Interestingly, in 2006 other research looked at alcohol caused cancer cases in the world based on WHO data and came to the conclusion that with the increased worldwide consumption, particularly in East Asia, preventative steps by eliminating or replacing alcoholic drinks would be wise.

A recent study in 2012 where cancer rates in the US were compared between Hispanics and Caucasians showed that Hispanics had higher rates of stomach cancer, liver cancer, uterine/cervix cancer and gallbladder cancer. The authors concluded that Hispanics need more screening done such as Pap tests and that effective vaccines (like Gardasil) should be used. In addition effective interventions should be applied to reduce obesity, curtail alcohol consumption and reduce tobacco use.

Studies have shown that there is no safe level of alcohol consumption, not even the famous 1 drink for women and 2 drinks for men (with regard to heart attack prevention), because cancer incidence increases with increasing alcohol consumption in a linear relationship.

What does alcohol do in the body that it is so dangerous to your cells? Many cancer researchers have researched this question in detail. Essentially, alcohol is by itself a toxin for your cells (the targets being sub particles in your cells called microsomes and mitochondria). Your liver metabolizes alcohol into acetaldehyde, your kidneys excrete it and your lungs exhale it (this is how a breathalyzer can detect how much you have been drinking). All of these chemical changes in your cells release free radicals, which in turn attack other cells. This sets up a chronic inflammatory process, which breaks down your immune system, leads to cell mutations and finally to cancer.

What protects you from cancer?  It is the antioxidants that stabilize the above-mentioned processes: vitamin C, glutathione, vitamin D 3, curcumin, multiple vitamins, magnesium, flavonoid foods, cruciferous foods (like broccoli), exercise and soluble fiber.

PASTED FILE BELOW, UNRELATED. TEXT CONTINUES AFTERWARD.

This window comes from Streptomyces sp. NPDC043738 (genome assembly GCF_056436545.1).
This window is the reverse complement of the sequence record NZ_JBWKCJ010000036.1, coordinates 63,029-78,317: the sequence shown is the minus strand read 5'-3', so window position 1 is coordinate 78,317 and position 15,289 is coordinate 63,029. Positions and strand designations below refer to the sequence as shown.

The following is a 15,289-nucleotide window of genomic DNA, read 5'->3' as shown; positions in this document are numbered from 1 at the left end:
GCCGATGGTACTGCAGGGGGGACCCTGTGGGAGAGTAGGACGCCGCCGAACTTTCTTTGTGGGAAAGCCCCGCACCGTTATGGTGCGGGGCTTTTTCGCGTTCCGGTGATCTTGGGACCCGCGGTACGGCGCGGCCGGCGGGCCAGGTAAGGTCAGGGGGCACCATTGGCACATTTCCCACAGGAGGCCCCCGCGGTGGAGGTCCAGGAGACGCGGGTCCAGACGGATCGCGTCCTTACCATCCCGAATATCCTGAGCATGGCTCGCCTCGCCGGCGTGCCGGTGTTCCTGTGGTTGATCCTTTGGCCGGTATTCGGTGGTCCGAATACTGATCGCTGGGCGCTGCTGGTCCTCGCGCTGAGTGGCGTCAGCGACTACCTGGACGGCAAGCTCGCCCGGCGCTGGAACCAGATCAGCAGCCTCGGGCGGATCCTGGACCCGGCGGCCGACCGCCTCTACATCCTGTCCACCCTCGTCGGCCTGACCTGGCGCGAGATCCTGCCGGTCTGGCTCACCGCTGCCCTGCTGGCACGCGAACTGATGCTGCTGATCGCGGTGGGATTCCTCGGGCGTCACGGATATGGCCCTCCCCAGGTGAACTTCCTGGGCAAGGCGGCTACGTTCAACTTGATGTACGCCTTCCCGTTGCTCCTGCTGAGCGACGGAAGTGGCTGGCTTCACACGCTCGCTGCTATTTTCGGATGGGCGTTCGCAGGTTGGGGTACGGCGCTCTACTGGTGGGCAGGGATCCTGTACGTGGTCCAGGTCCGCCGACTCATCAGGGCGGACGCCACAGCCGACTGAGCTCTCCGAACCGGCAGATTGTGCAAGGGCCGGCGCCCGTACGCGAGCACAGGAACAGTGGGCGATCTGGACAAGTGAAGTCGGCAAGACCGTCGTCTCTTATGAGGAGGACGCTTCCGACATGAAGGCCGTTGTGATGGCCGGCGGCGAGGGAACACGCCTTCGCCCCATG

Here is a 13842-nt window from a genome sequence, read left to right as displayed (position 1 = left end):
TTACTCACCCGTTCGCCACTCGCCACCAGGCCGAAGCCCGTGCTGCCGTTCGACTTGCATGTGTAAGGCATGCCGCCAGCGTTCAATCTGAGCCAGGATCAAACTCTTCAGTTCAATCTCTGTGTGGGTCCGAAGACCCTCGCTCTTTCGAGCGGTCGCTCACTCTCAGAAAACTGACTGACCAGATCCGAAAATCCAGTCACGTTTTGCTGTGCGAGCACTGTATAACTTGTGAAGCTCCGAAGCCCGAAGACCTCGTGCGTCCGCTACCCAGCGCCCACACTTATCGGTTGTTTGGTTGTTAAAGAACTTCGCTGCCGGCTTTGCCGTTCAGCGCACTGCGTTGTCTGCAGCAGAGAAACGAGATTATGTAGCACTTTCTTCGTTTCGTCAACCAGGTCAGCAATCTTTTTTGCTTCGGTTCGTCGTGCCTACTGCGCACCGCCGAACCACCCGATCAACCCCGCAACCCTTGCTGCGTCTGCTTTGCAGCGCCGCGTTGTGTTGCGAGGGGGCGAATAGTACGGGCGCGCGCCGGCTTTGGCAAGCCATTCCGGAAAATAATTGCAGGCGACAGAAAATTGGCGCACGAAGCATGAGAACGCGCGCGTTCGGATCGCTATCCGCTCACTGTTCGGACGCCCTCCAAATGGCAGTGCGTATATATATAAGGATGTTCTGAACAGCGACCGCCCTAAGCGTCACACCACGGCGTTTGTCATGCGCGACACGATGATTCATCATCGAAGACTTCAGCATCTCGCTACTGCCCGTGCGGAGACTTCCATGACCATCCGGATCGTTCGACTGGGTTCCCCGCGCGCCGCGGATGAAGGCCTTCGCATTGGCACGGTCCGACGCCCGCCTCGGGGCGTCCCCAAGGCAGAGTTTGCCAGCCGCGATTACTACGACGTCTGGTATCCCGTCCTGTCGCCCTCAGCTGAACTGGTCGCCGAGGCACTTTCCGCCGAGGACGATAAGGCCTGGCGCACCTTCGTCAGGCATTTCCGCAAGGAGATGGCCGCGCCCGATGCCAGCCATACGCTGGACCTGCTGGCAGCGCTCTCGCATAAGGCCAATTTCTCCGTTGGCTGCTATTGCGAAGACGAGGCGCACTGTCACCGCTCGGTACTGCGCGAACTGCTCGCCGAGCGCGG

So, if you were serious about cancer prevention, you may want to stop any alcohol intake and take the above supplements instead. The heart attack and stroke protection will be achieved by flavonoid foods (perhaps specifically adding resveratrol 250 mg per day as well) and exercise.

If you were less conscientious about cancer prevention, at least reduce your alcohol consumption perhaps to the occasional glass of wine or beer, but avoid high percentage spirits and remember, the less the better! You may be toasting to ill health with that glass of wine. Say no to false advertising of the wine industry! Your body will thank you for it.

More information on alcoholism: http://nethealthbook.com/drug-addiction/alcoholism/

Here is another reference where you can read about the recent Boston study:

http://www.physbiztech.com/news/ceasing-alcohol-consumption-leading-way-prevent-cancer-death-study-finds

Last updated Nov. 6, 2014

Mar
01
2007

Olive Oil No Magic Elixir

Health trends come and go, and some myths need to be demystified, such as the notion that we need a lot of one beneficial food to achieve good health. The Mediterranean diet has become a buzz word in the public, and there is certainly nothing wrong with a diet that emphasizes the benefits of vegetables and fish with omega-3 fatty oil. These figure prominently in foods of the Mediterranean. Olive oil, which is one of the fat sources, has been also touted as a “miracle food”, and the benefits of the healthy fats to which it belongs have received a lot of attention.
Dr. James Kenney, who holds a PhD in nutrition at the at the Pritikin Longevity Centre, questions inflated health claims of olive oil. No matter, which way you look at it, olive oil remains a calorie-dense and nutrient-poor food. Pound for pound, like all refined oils, olive oil has more than 4000 calories, and 13% to 14% of the calories in olive oil come from saturated fat. The good news is that compared to lard (38% saturated fat) and butter (63% saturated fat) olive oil is the better choice. People who switch from butter to olive oil will see a reduction of cholesterol, reports Dr. Kenney. The reason is that they are eliminating a lot of saturated fat, trans fat and cholesterol that was in the butter. Olive oil itself does not lower cholesterol, as monounsaturated fatty acids do not raise or lower cholesterol. As a result it is not a good idea to freely pour olive oil into salads, over vegetables or to dip white bread into it, transforming it into an oil-dripping calorie bomb.

Olive Oil No Magic Elixir

Olive Oil No Magic Elixir

Olive oil can be compared to rocked fuel: it is a high calorie food, and if you plan to go on a long distance bike excursion across the country, you’ll clearly need more fuel than if you are working at a sedentary job in an office. Olive oil should be used like salt. It is a condiment, and choosing extra virgin olive oil in a spray pump gives us a boost of flavor. The real beneficial food sources in the Mediterranean diet are fruit, vegetables, beans, small amounts of whole grain and omega-3 rich fish. Flavonoids and antioxidants in the fruit and vegetables are some of the main players, but lifestyle and genetics may also play a role.

More about fats, the good, the bad and the ugly here: http://nethealthbook.com/health-nutrition-and-fitness/nutrition/fat-good-bad-fatty-acids/

Reference: The Medical Post, February 2, 2007, page 17

Last edited November 2, 2014